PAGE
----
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      Little-Known Surveillance Tool Raises Concerns by Judges, Privacy Activists

      Apr 09, 2013
      In March, the American Civil Liberties Union of Northern California obtained documents under the Freedom of Information Act that revealed federal investigators’ use of simulated cell phone tower technology to collect serial numbers and locations of cellphones and other wireless devices as a way to track criminal suspects. According to an article in the Washington Post, investigators failed to inform judges of this practice or to justify its use when seeking authorization for the surveillance. The newly obtained documents showed that judges were concerned about the invasive nature of this surveillance and that in 2011 the chief of the criminal division of the Northern California U.S. Attorney’s office ordered that such applications be reviewed by a line supervisor before being submitted to a magistrate judge.

      In March, the American Civil Liberties Union of Northern California obtained documents under the Freedom of Information Act that revealed federal investigators’ use of simulated cell phone tower technology to collect serial numbers and locations of cellphones and other wireless devices as a way to track criminal suspects. According to an article in the Washington Post, investigators failed to inform judges of this practice or to justify its use when seeking authorization for the surveillance. The newly obtained documents showed that judges were concerned about the invasive nature of this surveillance and that in 2011 the chief of the criminal division of the Northern California U.S. Attorney’s office ordered that such applications be reviewed by a line supervisor before being submitted to a magistrate judge.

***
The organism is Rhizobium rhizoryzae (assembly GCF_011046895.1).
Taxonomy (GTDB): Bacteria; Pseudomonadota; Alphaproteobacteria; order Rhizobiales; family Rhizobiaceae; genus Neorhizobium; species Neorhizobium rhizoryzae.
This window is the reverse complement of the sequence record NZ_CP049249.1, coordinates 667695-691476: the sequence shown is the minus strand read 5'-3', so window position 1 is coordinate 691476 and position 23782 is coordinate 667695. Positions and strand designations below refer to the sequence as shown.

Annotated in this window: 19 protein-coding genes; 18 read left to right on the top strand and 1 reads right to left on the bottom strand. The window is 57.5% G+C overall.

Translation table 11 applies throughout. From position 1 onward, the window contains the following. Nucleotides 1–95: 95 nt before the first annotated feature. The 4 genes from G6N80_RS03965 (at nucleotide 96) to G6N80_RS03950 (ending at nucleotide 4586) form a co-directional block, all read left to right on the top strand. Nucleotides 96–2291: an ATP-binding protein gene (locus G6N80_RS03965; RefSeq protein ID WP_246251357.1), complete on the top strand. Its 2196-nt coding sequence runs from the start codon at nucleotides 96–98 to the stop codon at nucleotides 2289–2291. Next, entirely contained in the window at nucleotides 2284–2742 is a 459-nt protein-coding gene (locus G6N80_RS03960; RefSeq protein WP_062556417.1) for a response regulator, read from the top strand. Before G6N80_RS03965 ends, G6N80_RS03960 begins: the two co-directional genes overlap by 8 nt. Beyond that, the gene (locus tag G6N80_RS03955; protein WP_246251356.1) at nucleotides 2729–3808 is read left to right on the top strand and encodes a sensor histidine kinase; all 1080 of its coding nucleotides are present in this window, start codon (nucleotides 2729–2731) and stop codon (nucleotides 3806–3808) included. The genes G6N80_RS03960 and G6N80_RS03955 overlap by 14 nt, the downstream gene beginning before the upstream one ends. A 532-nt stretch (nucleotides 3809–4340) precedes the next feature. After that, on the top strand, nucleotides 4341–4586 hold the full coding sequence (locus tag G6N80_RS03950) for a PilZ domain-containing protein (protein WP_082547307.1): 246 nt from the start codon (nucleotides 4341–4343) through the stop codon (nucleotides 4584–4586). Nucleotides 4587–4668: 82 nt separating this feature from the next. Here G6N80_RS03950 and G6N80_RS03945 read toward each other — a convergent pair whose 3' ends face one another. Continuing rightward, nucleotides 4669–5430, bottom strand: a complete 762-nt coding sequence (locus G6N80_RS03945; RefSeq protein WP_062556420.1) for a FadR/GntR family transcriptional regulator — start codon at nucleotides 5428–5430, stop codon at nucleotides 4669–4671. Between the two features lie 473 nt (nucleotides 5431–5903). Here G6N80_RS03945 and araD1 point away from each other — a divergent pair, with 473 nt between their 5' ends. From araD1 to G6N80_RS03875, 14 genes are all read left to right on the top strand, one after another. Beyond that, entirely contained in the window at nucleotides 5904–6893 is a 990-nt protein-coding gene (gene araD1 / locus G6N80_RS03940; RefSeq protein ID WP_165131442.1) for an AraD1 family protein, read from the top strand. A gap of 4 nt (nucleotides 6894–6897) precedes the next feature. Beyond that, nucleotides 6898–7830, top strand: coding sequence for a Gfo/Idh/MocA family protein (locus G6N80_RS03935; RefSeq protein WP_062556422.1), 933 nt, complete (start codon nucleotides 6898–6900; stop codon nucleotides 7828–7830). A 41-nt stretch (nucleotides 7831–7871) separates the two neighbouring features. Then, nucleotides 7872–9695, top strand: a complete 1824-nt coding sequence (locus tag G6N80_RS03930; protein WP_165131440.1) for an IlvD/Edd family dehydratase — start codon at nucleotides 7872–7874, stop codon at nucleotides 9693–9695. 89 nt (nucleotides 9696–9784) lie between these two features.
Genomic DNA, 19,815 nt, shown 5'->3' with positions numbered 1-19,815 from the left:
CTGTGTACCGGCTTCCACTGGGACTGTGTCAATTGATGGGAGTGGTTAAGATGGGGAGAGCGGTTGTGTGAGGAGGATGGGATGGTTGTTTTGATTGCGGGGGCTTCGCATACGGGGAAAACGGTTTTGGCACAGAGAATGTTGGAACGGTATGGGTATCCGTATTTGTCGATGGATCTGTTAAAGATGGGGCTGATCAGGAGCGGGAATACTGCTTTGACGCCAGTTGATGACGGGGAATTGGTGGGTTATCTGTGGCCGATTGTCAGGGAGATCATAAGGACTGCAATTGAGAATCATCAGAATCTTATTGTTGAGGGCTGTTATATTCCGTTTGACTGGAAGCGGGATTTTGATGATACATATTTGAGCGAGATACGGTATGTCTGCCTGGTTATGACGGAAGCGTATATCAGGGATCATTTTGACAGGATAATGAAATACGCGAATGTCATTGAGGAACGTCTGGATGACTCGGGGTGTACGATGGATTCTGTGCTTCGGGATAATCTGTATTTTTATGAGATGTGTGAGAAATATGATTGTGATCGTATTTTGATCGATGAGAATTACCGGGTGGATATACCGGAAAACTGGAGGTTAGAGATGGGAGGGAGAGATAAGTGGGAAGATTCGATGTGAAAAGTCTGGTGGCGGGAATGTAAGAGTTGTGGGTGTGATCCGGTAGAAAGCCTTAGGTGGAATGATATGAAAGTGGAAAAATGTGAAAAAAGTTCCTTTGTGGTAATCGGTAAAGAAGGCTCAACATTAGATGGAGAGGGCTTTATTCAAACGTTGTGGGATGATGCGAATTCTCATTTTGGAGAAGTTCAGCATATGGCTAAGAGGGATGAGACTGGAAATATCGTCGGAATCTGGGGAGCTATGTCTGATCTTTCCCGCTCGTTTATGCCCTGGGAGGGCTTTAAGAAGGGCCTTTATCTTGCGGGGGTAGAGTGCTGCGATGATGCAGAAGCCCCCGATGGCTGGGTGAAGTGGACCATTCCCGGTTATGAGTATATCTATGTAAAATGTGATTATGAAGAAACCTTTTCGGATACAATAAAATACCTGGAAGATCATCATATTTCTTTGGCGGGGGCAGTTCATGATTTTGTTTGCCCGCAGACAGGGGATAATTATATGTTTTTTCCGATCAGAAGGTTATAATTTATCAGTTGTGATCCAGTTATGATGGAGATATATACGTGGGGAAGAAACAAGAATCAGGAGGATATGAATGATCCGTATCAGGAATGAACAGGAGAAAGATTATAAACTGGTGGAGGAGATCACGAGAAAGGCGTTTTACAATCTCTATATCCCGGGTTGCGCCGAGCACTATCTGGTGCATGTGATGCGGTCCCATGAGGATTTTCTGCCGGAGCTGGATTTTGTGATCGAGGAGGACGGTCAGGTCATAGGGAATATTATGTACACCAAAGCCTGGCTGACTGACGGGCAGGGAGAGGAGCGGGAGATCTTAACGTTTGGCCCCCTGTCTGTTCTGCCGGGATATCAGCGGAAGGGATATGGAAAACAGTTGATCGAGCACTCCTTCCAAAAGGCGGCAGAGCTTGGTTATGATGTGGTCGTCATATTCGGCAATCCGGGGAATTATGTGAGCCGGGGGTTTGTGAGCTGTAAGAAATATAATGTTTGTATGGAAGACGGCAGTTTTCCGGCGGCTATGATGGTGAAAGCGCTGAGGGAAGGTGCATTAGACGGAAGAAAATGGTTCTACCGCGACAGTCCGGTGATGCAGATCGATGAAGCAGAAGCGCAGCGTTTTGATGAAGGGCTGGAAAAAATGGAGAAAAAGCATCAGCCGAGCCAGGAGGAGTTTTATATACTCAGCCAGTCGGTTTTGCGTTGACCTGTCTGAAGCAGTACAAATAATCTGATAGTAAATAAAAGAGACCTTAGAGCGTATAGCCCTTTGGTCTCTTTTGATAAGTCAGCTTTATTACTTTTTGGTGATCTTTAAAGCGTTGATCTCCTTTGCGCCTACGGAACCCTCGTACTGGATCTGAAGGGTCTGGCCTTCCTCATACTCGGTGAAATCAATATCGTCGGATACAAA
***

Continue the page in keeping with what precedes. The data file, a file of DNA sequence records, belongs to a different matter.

More: http://www.washingtonpost.com/world/national-security/little-known-surveillance-tool-raises-concerns-by-judges-privacy-activists/2013/03/27/8b60e906-9712-11e2-97cd-3d8c1afe4f0f_story.html

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